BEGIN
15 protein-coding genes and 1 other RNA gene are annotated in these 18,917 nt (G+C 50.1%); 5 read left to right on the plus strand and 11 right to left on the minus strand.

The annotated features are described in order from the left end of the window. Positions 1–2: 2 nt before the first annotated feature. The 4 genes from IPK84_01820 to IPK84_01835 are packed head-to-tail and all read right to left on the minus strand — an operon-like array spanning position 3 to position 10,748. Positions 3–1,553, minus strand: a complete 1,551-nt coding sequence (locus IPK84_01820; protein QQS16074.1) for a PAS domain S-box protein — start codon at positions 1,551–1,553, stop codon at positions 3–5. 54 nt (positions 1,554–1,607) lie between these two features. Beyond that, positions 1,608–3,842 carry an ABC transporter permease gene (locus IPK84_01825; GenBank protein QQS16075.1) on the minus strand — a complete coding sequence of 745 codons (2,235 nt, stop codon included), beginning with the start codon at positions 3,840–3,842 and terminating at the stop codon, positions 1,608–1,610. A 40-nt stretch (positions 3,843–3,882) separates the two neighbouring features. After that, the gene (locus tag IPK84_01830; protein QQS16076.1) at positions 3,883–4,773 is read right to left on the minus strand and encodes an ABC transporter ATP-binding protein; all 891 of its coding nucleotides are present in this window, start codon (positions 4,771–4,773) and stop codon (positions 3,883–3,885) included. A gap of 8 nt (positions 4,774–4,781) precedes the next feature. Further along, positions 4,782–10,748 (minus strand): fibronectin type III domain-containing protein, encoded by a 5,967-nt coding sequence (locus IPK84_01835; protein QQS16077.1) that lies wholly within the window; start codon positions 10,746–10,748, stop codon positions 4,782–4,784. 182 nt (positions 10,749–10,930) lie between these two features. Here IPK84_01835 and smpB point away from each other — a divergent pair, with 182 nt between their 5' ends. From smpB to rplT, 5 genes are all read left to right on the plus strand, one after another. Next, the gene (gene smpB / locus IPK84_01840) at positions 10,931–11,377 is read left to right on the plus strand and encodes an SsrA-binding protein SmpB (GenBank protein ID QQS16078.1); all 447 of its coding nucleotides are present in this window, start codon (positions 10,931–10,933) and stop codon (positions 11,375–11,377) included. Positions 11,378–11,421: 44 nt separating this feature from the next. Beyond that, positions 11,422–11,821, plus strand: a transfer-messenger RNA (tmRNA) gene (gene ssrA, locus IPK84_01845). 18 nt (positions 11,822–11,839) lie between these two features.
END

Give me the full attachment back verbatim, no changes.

15 protein-coding genes and 1 other RNA gene are annotated in these 18,917 nt (G+C 50.1%); 5 read left to right on the plus strand and 11 right to left on the minus strand.

The annotated features are described in order from the left end of the window. Positions 1–2: 2 nt before the first annotated feature. The 4 genes from IPK84_01820 to IPK84_01835 are packed head-to-tail and all read right to left on the minus strand — an operon-like array spanning position 3 to position 10,748. Positions 3–1,553, minus strand: a complete 1,551-nt coding sequence (locus IPK84_01820; protein QQS16074.1) for a PAS domain S-box protein — start codon at positions 1,551–1,553, stop codon at positions 3–5. 54 nt (positions 1,554–1,607) lie between these two features. Beyond that, positions 1,608–3,842 carry an ABC transporter permease gene (locus IPK84_01825; GenBank protein QQS16075.1) on the minus strand — a complete coding sequence of 745 codons (2,235 nt, stop codon included), beginning with the start codon at positions 3,840–3,842 and terminating at the stop codon, positions 1,608–1,610. A 40-nt stretch (positions 3,843–3,882) separates the two neighbouring features. After that, the gene (locus tag IPK84_01830; protein QQS16076.1) at positions 3,883–4,773 is read right to left on the minus strand and encodes an ABC transporter ATP-binding protein; all 891 of its coding nucleotides are present in this window, start codon (positions 4,771–4,773) and stop codon (positions 3,883–3,885) included. A gap of 8 nt (positions 4,774–4,781) precedes the next feature. Further along, positions 4,782–10,748 (minus strand): fibronectin type III domain-containing protein, encoded by a 5,967-nt coding sequence (locus IPK84_01835; protein QQS16077.1) that lies wholly within the window; start codon positions 10,746–10,748, stop codon positions 4,782–4,784. 182 nt (positions 10,749–10,930) lie between these two features. Here IPK84_01835 and smpB point away from each other — a divergent pair, with 182 nt between their 5' ends. From smpB to rplT, 5 genes are all read left to right on the plus strand, one after another. Next, the gene (gene smpB / locus IPK84_01840) at positions 10,931–11,377 is read left to right on the plus strand and encodes an SsrA-binding protein SmpB (GenBank protein ID QQS16078.1); all 447 of its coding nucleotides are present in this window, start codon (positions 10,931–10,933) and stop codon (positions 11,375–11,377) included. Positions 11,378–11,421: 44 nt separating this feature from the next. Beyond that, positions 11,422–11,821, plus strand: a transfer-messenger RNA (tmRNA) gene (gene ssrA, locus IPK84_01845). 18 nt (positions 11,822–11,839) lie between these two features.